Hope Abounds!

As with all good projects, what seems like it shouldn’t take long to whip out, winds up consuming 10x more time than expected.  This project was no exception.

It began with my wife wanting the word HOPE in a fancy script and translated into metal that could be hung on the wall of our home.  Immediately, this project screamed WATERJET ME!  The one thing I’ve learned with waterjetting is that the more continuous the path, the shorter the cut time and the less the finished part will cost.  And at $2 per minute that the pump is running, designing the part with the fewest starts and stops to cut holes is a significant cost savings.

After playing around with different fonts in CorelDraw and nothing really hitting the mark, a search for a good script was necessary.  After a quick search on the web, I found the script below designed by José de Wal.

hope_by_jose

 

 

 

 

I contacted José and she allowed me to use her design for this project.  If you have any need of logo design, I highly recommend José, she’s a great pleasure to work with.  Just go to http://www.jose-design.nl/ to see what she’s working on.

This design is elegant, and that is what makes it so attractive.  However, some of the sections are so thin that waterjetting them would not be practical.  Minimal adjustments were made to thicken these areas and the first examples were cut.  One aspect that I didn’t anticipate was how linear CorelDraw would interpret the curves.

After talking to the folks at TechShop, this is a common problem encountered when using vector graphics with CNC machines such as the waterjet or vinyl cutter.  They had a plug-in that “smoothed” the curves and allowed the .dxf file to be taken to the FlowJet software and subsequently cut on the waterjet machine.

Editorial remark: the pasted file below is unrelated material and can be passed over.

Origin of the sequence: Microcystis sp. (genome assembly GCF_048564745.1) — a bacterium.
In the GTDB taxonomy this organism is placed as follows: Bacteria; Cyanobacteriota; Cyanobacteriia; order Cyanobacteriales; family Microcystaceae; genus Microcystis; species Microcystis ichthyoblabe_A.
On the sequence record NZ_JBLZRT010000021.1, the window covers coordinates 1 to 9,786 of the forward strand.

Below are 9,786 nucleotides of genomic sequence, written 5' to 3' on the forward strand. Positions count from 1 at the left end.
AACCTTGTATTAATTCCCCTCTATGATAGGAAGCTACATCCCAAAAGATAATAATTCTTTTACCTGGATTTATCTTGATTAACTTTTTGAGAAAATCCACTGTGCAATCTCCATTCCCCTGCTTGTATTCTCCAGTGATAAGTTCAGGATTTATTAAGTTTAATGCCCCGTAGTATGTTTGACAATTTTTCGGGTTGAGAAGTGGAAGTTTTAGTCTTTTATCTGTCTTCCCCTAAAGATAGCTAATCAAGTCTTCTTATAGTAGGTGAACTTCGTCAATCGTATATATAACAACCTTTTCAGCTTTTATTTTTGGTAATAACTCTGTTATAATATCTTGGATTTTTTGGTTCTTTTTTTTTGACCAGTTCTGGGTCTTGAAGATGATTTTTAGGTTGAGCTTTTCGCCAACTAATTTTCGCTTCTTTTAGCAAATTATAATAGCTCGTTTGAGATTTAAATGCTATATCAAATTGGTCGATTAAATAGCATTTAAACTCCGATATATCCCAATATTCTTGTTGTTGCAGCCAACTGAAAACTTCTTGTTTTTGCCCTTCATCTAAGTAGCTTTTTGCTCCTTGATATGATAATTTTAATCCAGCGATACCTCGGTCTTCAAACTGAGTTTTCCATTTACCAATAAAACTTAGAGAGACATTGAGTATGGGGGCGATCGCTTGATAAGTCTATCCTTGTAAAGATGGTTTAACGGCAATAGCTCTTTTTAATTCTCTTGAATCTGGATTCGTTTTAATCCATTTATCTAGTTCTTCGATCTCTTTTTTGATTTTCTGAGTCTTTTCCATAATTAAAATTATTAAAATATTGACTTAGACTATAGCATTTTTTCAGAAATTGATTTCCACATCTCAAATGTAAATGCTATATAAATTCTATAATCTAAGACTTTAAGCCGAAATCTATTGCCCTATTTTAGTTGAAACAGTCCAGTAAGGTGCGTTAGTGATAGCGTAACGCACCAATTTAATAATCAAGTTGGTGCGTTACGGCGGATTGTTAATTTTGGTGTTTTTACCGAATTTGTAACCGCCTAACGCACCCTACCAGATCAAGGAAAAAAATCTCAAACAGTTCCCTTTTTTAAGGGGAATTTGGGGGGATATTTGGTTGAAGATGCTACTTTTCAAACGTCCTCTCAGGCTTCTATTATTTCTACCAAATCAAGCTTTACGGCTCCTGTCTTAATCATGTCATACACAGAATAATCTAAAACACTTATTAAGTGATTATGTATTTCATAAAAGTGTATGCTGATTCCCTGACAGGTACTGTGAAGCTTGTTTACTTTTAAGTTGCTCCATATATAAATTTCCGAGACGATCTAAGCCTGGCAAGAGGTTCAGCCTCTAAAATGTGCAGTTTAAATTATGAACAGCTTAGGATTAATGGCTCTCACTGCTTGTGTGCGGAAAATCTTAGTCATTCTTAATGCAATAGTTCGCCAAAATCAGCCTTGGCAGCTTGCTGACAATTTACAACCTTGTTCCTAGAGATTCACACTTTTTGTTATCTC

This project turned out well after much finessing of the files and process.  If you have any questions, don’t hesitate to ask, I definitely learned a great deal about the whole process from data creation, to file conversion, to cutting on the waterjet.

hope

Gift Boxes

dove_badge_boxes

Giving gifts is one of the greatest pleasures in life.  Some of the best gifts are the simplest gifts and sometimes, the container is much more than that, but part of the gift itself.

20150820_165503The dove, sometimes seen as a symbol of peace, was chosen as the icon for the top of these boxes.  Purple, the color of royalty, was selected to be intertwined with the dove icon to create an elegant, but simple presentation piece.

These dove medallions would have taken prohibitively long to create using traditional methods, but were very easy for the waterjet.  Just create the line art using Corel Draw, convert it to a file format that the waterjet software can accept (.dxf), set the machine up and away it goes.  It’s not quite THAT easy, but pretty close.

Here’s a short clip of the waterjet at work, enjoy!

Tea Anyone?

Always keeping my three year old niece in mind, my wife ran across a child-sized cast iron patio table and chairs at a swapmeet we recently attended. After evaluating the set to make sure there were not fractures or missing fastener bosses, the haggling immediately began. Before I knew it, we were carrying the set for what seemed like hours the approximately 1/8 mile to the truck.

The first task after disassembly and inspection was to remove the old chipped, white powder coating and prepare the metal for painting. With media blasting being the go-to paint removal method, the work of removing the thick rubbery material began. After several HOURS of very slowly removing the powder coating, only a small section of the table top was clean.

 

dsc_0052After doing some research, acetone was suggested several times as a removal agent. Acetone can be purchased by the gallon at Lowe’s and isn’t terribly expensive (approximately $20 per gallon).